A § 2254 habeas petition is governed by the heightened standard of review provided for by the Anti-Terrorism and Effective Death Penalty Act (AEDPA). See 28 U.S.C. § 2254. Under the Act, a writ of habeas corpus should be granted only if a state court arrives at a decision that is contrary to or an unreasonable application of clearly established federal law as determined by the United States Supreme Court or that is based on an unreasonable determination of the facts in light of the record before the state court. 28 U.S.C. § 2254(d)(1)-(2); Harrington v. Richter, 562 U.S. 86, 100-01 (2011). This standard is difficult to meet but “stops short of imposing a complete bar on federal court relitigation of claims already rejected in state proceedings.” Harrington, 562 U.S. at 102.

         Additionally, the statute requires that federal courts give great deference to a state court's factual findings. Hill v. Johnson, 210 F.3d 481, 485 (5th Cir. 2000). Section 2254(e)(1) provides that a determination of a factual issue made by a state court shall be presumed to be correct. Further, when the Texas Court of Criminal Appeals denies relief in a state habeas-corpus application without written order, it is “presumed that the state court adjudicated the claim on the merits in the absence of any indication or state-law procedural principles to the contrary.” Harrington, 562 U.S. at 99. In such a situation, a federal court may assume the state court applied correct standards of federal law to the facts, unless there is evidence that an incorrect standard was applied. Townsend v. Sain, 372 U.S. 293, 314 (1963)[1]; Catalan v. Cockrell, 315 F.3d 491, 493 n.3 (5th Cir. 2002); Valdez v. Cockrell, 274 F.3d 941, 948 n.11 (5th Cir. 2001); Goodwin v. Johnson, 132 F.3d 162, 183 (5th Cir. 1997). A petitioner has the burden of rebutting the presumption of correctness by clear and convincing evidence. 28 U.S.C. § 2254(e)(1); Miller-El v. Cockrell, 537 U.S. 322, 340 (2003); Williams v. Taylor, 529 U.S. 362, 399 (2000).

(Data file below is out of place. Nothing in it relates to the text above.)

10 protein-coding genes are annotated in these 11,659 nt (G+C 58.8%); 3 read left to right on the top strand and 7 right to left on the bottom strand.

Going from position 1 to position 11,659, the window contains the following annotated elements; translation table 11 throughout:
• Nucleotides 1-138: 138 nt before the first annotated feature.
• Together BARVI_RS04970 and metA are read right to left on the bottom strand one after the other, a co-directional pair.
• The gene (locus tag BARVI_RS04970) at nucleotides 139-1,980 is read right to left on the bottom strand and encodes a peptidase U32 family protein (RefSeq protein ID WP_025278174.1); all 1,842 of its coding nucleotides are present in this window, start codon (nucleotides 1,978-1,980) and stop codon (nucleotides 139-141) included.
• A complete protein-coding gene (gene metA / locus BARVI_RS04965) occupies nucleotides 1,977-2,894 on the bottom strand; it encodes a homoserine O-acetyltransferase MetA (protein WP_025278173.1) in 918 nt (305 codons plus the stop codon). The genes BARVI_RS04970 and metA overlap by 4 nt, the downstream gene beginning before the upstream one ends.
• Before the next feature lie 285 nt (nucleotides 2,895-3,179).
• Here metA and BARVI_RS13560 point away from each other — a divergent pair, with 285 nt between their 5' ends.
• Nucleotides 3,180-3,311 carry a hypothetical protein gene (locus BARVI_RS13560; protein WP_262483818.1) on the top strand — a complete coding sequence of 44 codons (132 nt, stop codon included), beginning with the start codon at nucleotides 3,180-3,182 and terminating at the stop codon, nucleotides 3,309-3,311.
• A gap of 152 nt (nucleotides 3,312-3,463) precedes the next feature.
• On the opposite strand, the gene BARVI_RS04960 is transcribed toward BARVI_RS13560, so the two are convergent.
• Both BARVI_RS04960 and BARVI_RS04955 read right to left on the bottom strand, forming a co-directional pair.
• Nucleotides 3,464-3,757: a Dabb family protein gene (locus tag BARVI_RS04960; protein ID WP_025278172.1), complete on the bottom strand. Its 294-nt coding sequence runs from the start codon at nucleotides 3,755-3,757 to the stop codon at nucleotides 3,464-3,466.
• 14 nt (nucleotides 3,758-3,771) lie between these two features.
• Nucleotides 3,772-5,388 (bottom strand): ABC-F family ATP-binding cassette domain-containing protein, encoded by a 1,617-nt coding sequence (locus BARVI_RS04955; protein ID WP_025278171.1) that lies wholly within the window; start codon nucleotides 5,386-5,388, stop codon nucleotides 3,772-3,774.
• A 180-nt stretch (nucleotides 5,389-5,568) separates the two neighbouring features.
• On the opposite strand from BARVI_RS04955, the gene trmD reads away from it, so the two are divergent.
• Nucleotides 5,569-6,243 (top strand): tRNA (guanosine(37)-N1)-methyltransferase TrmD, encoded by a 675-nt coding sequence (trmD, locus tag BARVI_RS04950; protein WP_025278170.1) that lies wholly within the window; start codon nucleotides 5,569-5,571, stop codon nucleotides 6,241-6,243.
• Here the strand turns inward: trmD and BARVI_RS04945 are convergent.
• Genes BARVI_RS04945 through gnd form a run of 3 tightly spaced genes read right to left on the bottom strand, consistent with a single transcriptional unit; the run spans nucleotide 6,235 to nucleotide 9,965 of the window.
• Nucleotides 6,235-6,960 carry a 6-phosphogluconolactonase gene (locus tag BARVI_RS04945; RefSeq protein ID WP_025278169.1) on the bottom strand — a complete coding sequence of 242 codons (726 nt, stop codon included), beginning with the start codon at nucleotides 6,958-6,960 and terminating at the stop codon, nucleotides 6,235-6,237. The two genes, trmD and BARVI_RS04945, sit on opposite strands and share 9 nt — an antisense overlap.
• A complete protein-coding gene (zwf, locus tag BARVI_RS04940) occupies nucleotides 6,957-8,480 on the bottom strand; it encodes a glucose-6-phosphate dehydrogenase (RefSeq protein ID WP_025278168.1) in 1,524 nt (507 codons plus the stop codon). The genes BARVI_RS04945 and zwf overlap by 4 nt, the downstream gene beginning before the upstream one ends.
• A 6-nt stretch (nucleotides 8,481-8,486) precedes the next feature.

V. DISCUSSION

         A. Constitutionality of Texas Penal Code § 46.04(a)(2)

         Under his first ground, Petitioner claims that § 46.04(a)(2) is unconstitutionally overbroad and impermissibly vague because “it does not clearly give notice of the forbidden conduct as to the . . . meaning [of] ‘the premises in which he live[s].'” (Pet. 6 & Mem. 5-13, doc. 1.) Petitioner raised this claim for the first time in his state habeas application, and the state habeas court expressly found that the claim was forfeited by Petitioner's failure to object at trial. (SH16 105, doc. 9-15.)

         Under the procedural-default doctrine, a federal habeas court will not review a claim if the last state court to consider the claim expressly and unambiguously based its denial of relief on a state procedural default.[2] Coleman v. Thompson, 501 U.S. 722, 729 (1991); Amos v. Scott, 61 F.3d 333, 338 (5th Cir. 1995). Texas's contemporaneous-objection rule is an independent and adequate state procedural bar to federal habeas review. See Amos v. Scott, 61 F.3d 333, 341 (5th Cir. 1995). Thus, the procedural default in state court precludes federal habeas review of the claim. Wainwright v. Sykes, 433 U.S. 72, 87 (1977); Ogan v. Cockrell, 297 F.3d 349, 356 (5th Cir. 2002).

         To overcome a state procedural bar, a petitioner must demonstrate either cause for the procedural default and actual prejudice as a result of the alleged violation of federal law, or that failure to consider the claim will result in a fundamental miscarriage of justice-i.e., that he is actually innocent of the offense for which he was convicted. Coleman, 501 U.S. at 750. Such showing not having been demonstrated by Petitioner, this claim raised for the first time in his state habeas application is procedurally barred from this Court's review.

         B. No. Evidence or ...